Date of Award


Level of Access Assigned by Author

Campus-Only Thesis

Degree Name

Doctor of Philosophy (PhD)




Douglas W. Nangle

Second Committee Member

Cynthia A. Erdley

Third Committee Member

Jeffrey E. Hecker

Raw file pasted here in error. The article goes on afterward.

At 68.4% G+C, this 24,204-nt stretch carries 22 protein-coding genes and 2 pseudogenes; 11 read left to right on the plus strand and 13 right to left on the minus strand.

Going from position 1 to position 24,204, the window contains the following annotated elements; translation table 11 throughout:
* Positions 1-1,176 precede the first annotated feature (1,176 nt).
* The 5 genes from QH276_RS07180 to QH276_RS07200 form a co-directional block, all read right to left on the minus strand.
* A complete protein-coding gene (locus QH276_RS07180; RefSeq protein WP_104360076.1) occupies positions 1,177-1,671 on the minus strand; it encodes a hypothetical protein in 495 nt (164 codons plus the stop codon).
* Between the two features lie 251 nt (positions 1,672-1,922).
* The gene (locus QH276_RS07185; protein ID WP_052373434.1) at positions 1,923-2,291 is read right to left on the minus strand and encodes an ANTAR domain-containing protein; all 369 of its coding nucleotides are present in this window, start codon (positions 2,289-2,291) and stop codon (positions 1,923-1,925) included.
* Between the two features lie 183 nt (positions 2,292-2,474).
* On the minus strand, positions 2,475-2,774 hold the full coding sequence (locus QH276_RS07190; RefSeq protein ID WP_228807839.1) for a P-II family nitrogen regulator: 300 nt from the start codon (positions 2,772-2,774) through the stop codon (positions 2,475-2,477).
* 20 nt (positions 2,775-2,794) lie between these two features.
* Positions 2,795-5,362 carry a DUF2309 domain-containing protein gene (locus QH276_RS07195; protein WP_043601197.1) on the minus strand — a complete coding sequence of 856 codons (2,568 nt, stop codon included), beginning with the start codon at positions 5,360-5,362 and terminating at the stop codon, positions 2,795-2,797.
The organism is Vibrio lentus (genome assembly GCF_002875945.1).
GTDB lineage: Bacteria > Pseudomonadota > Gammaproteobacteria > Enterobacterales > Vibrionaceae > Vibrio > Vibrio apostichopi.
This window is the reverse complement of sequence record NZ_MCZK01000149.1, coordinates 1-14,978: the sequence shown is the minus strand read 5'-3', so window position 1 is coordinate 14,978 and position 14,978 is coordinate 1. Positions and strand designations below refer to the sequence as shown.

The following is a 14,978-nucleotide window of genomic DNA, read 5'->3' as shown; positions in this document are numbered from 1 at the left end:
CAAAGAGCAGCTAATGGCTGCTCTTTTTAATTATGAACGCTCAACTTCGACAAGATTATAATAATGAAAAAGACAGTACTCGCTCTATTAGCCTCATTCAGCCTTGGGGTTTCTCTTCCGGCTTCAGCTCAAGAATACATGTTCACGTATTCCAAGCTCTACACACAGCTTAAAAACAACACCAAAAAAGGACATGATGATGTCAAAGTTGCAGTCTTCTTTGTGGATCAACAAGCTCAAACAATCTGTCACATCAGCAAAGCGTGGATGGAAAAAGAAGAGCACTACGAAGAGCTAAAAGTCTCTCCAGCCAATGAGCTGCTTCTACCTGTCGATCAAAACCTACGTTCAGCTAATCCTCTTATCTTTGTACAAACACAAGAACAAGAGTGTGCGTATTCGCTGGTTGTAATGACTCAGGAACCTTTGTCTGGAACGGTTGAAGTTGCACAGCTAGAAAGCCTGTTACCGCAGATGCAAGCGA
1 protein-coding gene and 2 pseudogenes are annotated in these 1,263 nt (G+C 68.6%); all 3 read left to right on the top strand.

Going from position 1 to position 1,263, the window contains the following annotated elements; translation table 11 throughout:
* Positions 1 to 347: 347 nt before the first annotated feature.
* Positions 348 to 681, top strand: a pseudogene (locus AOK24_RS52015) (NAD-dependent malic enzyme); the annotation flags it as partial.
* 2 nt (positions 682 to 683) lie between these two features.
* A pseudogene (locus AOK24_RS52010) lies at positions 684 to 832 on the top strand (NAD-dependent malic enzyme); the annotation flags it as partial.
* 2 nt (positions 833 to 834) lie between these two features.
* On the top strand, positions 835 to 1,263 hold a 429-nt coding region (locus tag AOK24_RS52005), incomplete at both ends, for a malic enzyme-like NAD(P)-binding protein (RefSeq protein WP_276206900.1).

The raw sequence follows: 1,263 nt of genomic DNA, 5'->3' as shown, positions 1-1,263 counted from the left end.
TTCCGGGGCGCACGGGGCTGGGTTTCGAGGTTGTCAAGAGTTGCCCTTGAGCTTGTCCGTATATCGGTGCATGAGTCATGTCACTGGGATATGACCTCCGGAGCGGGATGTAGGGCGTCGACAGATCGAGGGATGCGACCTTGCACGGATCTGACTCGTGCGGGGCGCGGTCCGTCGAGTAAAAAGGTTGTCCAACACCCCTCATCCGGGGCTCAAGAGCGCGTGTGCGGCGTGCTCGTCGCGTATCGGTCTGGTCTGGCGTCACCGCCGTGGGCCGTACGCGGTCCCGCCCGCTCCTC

The present study was designed to evaluate the effectiveness of a social skills curriculum aimed at increasing social skill usage in Head Start preschoolers, and sought to contribute to the paucity of literature on social skills interventions with this at-risk population. Using a two-tiered intervention and conforming to a single-group, nonconcurrent multiple baseline design, 38 preschoolers participated across three Head Start classrooms. This innovative methodology was based on an attempt to improve the cost-effectiveness of the intervention, with the bulk of the intervention efforts directed to subsets of participants in each classroom who were already demonstrating social skills deficits and impaired peer relations (intensive level), but also including all other children in the classroom (universal level). The curriculum specifically targeted four social skills (sharing, taking turns, leading, and comments) that have been found to contribute to prosocial interactions in earlier studies. Multi-method assessment consisted primarily of ongoing behavioral observations across baseline, intervention, and one- and three-month follow-ups, and included adjunct teacher ratings (Social Skills Rating System-Teacher Form; Aggressive Behavior subscale of the Achenbach Caregiver-Teacher Report Form) and peer sociometrics at baseline, posttreatment, and follow-up. It was hypothesized that targeted social skills would increase for all participants by post-treatment and follow-up, and that peer sociometric ratings and teacher ratings would also reveal prosocial changes. Data were analyzed using both visual inspection and hierarchical linear modeling techniques. Overall, results for these hypotheses were mixed. While visual analysis revealed a modest treatment effect for intensive participants, HLM analyses suggested that all participants were predicted to increase use of targeted social skills by 12% by the conclusion of the intervention. With respect to peer sociometrics, intensive participants' ratings increased between post-treatment and follow-up, at which point they were essentially equivalent with peer ratings of universal participants. Teacher ratings, in contrast, failed to change in predicted directions, thereby rendering the evaluation of clinically significant change irrelevant. A critique of the methodology and selection of outcome variable is offered, along with a review of the challenges inherent in the applied research setting. Directions for future research efforts are also included.

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